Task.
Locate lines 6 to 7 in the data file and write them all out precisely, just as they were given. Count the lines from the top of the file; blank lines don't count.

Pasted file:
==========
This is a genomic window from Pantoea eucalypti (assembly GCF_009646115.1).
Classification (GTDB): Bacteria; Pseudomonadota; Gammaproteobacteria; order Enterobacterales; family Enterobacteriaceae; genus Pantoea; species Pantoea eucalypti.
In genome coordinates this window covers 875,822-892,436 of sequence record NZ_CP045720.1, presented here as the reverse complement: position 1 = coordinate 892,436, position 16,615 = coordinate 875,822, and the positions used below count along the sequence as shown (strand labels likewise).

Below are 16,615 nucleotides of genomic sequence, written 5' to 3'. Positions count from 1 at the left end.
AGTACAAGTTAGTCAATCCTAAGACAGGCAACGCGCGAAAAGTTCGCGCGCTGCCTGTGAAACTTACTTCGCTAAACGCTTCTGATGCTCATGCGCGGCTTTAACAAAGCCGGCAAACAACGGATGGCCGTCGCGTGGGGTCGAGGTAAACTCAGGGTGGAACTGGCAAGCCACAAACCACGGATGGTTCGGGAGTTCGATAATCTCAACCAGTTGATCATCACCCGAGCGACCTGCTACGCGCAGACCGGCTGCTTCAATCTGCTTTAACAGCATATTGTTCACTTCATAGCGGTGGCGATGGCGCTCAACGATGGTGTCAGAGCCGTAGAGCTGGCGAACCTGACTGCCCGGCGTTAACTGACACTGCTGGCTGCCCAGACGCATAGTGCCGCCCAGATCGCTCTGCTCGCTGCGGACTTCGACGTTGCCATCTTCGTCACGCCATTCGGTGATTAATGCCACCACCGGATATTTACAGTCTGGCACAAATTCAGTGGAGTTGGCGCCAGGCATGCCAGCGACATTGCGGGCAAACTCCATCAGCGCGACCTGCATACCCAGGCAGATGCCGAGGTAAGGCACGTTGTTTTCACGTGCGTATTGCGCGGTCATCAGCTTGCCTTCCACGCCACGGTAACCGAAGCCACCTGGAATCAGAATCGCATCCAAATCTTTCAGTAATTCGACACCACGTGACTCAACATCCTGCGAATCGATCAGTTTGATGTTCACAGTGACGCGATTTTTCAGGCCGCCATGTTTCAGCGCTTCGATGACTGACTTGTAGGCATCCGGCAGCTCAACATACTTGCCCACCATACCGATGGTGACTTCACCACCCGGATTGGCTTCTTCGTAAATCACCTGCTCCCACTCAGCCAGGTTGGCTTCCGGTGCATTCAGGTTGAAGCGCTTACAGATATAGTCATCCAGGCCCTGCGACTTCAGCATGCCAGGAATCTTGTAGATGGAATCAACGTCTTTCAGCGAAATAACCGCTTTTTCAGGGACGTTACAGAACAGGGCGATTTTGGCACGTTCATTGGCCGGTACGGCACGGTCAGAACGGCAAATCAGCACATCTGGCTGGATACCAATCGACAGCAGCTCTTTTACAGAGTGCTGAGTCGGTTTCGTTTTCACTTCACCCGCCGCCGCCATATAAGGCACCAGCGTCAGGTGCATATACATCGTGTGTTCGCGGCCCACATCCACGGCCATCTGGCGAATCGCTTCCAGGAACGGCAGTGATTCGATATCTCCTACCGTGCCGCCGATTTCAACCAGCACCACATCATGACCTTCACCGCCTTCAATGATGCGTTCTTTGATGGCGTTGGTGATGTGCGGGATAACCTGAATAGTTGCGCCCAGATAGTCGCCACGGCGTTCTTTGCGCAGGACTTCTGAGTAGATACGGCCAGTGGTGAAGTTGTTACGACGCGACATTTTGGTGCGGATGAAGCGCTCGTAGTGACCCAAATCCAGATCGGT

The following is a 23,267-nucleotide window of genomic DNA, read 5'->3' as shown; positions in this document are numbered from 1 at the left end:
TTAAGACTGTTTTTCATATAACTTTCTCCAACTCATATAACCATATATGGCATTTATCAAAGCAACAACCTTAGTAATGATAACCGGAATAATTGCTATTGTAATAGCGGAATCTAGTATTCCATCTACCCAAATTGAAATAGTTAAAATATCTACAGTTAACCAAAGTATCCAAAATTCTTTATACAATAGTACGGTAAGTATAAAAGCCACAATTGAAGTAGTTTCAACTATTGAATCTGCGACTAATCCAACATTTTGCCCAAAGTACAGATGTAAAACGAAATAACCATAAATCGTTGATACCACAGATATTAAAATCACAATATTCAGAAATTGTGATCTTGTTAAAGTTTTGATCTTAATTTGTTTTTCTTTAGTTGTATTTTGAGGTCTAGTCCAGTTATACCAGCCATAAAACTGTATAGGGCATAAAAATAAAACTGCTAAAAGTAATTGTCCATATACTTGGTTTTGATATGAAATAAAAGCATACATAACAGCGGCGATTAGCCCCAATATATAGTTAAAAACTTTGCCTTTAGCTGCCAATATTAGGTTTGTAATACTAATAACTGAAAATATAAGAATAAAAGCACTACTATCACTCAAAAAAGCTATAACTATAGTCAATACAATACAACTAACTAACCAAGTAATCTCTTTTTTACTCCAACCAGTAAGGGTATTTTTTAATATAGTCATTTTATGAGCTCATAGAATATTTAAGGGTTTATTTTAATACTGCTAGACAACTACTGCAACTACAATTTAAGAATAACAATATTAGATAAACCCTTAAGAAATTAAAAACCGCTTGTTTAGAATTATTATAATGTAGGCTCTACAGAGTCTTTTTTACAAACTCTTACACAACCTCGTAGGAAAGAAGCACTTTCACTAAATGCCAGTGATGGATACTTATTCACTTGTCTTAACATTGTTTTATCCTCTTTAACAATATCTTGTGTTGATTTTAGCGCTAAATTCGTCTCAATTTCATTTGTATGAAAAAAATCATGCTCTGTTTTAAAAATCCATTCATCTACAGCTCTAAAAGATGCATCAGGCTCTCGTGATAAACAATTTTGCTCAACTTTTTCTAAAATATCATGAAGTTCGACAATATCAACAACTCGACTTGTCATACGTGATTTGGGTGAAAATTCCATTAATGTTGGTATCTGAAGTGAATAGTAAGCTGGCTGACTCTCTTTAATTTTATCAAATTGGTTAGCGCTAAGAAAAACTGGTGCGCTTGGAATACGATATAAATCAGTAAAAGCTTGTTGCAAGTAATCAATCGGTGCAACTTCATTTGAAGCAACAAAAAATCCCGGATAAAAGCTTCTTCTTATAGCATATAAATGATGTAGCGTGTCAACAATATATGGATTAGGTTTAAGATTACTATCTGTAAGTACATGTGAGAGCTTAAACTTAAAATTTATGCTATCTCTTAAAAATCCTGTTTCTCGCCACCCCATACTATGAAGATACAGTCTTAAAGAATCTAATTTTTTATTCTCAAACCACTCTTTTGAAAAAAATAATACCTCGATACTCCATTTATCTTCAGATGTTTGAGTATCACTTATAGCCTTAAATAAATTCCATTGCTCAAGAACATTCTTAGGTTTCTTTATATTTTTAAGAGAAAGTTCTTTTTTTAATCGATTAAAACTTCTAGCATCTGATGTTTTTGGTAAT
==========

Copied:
The following is a 23,267-nucleotide window of genomic DNA, read 5'->3' as shown; positions in this document are numbered from 1 at the left end:
TTAAGACTGTTTTTCATATAACTTTCTCCAACTCATATAACCATATATGGCATTTATCAAAGCAACAACCTTAGTAATGATAACCGGAATAATTGCTATTGTAATAGCGGAATCTAGTATTCCATCTACCCAAATTGAAATAGTTAAAATATCTACAGTTAACCAAAGTATCCAAAATTCTTTATACAATAGTACGGTAAGTATAAAAGCCACAATTGAAGTAGTTTCAACTATTGAATCTGCGACTAATCCAACATTTTGCCCAAAGTACAGATGTAAAACGAAATAACCATAAATCGTTGATACCACAGATATTAAAATCACAATATTCAGAAATTGTGATCTTGTTAAAGTTTTGATCTTAATTTGTTTTTCTTTAGTTGTATTTTGAGGTCTAGTCCAGTTATACCAGCCATAAAACTGTATAGGGCATAAAAATAAAACTGCTAAAAGTAATTGTCCATATACTTGGTTTTGATATGAAATAAAAGCATACATAACAGCGGCGATTAGCCCCAATATATAGTTAAAAACTTTGCCTTTAGCTGCCAATATTAGGTTTGTAATACTAATAACTGAAAATATAAGAATAAAAGCACTACTATCACTCAAAAAAGCTATAACTATAGTCAATACAATACAACTAACTAACCAAGTAATCTCTTTTTTACTCCAACCAGTAAGGGTATTTTTTAATATAGTCATTTTATGAGCTCATAGAATATTTAAGGGTTTATTTTAATACTGCTAGACAACTACTGCAACTACAATTTAAGAATAACAATATTAGATAAACCCTTAAGAAATTAAAAACCGCTTGTTTAGAATTATTATAATGTAGGCTCTACAGAGTCTTTTTTACAAACTCTTACACAACCTCGTAGGAAAGAAGCACTTTCACTAAATGCCAGTGATGGATACTTATTCACTTGTCTTAACATTGTTTTATCCTCTTTAACAATATCTTGTGTTGATTTTAGCGCTAAATTCGTCTCAATTTCATTTGTATGAAAAAAATCATGCTCTGTTTTAAAAATCCATTCATCTACAGCTCTAAAAGATGCATCAGGCTCTCGTGATAAACAATTTTGCTCAACTTTTTCTAAAATATCATGAAGTTCGACAATATCAACAACTCGACTTGTCATACGTGATTTGGGTGAAAATTCCATTAATGTTGGTATCTGAAGTGAATAGTAAGCTGGCTGACTCTCTTTAATTTTATCAAATTGGTTAGCGCTAAGAAAAACTGGTGCGCTTGGAATACGATATAAATCAGTAAAAGCTTGTTGCAAGTAATCAATCGGTGCAACTTCATTTGAAGCAACAAAAAATCCCGGATAAAAGCTTCTTCTTATAGCATATAAATGATGTAGCGTGTCAACAATATATGGATTAGGTTTAAGATTACTATCTGTAAGTACATGTGAGAGCTTAAACTTAAAATTTATGCTATCTCTTAAAAATCCTGTTTCTCGCCACCCCATACTATGAAGATACAGTCTTAAAGAATCTAATTTTTTATTCTCAAACCACTCTTTTGAAAAAAATAATACCTCGATACTCCATTTATCTTCAGATGTTTGAGTATCACTTATAGCCTTAAATAAATTCCATTGCTCAAGAACATTCTTAGGTTTCTTTATATTTTTAAGAGAAAGTTCTTTTTTTAATCGATTAAAACTTCTAGCATCTGATGTTTTTGGTAAT